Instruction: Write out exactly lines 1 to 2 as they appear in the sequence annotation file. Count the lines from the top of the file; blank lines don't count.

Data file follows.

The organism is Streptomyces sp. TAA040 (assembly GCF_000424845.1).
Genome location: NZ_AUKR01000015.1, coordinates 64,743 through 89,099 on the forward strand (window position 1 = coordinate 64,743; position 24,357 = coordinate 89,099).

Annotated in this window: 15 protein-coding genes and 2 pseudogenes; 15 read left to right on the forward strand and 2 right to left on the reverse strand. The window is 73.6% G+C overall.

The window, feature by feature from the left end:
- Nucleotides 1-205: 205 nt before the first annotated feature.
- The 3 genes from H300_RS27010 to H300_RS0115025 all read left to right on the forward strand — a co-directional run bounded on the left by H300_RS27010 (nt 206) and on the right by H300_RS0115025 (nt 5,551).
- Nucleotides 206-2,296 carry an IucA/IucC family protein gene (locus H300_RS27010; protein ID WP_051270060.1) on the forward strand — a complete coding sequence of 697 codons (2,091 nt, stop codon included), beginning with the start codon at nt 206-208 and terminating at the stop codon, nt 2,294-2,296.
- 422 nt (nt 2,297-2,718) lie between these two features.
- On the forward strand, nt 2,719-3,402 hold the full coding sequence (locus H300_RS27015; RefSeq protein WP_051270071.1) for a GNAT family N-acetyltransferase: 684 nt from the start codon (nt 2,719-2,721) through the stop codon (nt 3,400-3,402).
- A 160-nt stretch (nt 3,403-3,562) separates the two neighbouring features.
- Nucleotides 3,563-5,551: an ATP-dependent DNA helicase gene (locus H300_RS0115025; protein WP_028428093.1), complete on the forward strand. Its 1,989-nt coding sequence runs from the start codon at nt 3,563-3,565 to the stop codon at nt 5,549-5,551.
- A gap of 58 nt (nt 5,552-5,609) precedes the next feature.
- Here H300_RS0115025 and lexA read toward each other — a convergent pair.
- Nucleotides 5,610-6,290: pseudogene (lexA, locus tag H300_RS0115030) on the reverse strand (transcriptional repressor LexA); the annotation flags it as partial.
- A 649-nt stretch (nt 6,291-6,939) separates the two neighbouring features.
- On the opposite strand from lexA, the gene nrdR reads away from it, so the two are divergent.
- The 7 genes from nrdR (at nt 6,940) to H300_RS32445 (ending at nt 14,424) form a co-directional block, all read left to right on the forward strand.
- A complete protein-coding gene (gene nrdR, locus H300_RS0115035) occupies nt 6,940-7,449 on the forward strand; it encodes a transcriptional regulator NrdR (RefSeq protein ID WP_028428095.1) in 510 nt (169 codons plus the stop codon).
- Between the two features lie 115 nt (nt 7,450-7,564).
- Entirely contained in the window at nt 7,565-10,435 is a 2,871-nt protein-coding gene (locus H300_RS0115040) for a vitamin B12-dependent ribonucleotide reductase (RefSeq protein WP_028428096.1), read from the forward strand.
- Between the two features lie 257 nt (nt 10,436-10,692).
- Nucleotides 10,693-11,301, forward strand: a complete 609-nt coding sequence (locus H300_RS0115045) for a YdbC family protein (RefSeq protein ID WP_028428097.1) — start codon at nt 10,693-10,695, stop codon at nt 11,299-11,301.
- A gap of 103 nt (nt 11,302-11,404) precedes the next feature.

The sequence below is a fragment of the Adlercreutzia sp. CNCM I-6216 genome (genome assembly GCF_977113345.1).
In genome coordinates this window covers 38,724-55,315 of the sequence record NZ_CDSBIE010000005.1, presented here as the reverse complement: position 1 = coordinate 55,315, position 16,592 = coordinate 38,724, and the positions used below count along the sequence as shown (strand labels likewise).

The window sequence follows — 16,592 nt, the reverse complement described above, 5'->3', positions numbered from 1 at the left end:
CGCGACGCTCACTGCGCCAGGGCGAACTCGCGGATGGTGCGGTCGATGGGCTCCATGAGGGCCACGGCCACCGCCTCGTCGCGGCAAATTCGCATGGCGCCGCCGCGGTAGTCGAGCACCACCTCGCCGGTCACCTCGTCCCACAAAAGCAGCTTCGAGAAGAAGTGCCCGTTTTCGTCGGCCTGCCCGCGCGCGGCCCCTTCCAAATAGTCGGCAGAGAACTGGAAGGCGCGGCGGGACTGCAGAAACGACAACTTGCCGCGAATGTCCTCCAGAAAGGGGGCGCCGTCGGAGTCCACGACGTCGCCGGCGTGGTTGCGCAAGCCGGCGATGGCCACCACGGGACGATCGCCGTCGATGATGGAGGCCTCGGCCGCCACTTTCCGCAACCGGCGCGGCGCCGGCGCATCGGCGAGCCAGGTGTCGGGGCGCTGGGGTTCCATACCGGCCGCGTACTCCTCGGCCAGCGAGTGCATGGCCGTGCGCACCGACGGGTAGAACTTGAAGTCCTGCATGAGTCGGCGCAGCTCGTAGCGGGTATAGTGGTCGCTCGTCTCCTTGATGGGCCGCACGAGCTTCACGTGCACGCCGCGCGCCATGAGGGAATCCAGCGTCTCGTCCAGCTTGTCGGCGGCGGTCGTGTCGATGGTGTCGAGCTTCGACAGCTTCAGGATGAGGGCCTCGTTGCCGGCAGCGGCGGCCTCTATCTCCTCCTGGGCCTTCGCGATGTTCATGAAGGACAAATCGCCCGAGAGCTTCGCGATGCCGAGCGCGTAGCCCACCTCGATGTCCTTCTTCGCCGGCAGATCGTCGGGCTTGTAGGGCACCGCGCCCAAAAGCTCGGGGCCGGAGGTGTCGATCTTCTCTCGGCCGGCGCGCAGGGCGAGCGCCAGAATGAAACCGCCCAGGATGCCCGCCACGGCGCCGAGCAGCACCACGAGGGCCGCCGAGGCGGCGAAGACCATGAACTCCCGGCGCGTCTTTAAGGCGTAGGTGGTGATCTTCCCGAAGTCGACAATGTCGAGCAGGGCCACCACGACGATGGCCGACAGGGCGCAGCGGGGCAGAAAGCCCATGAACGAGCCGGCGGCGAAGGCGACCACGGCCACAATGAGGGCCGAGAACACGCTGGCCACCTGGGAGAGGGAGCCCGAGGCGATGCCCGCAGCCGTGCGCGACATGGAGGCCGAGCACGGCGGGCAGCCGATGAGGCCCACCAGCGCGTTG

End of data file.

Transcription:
The organism is Streptomyces sp. TAA040 (assembly GCF_000424845.1).
Genome location: NZ_AUKR01000015.1, coordinates 64,743 through 89,099 on the forward strand (window position 1 = coordinate 64,743; position 24,357 = coordinate 89,099).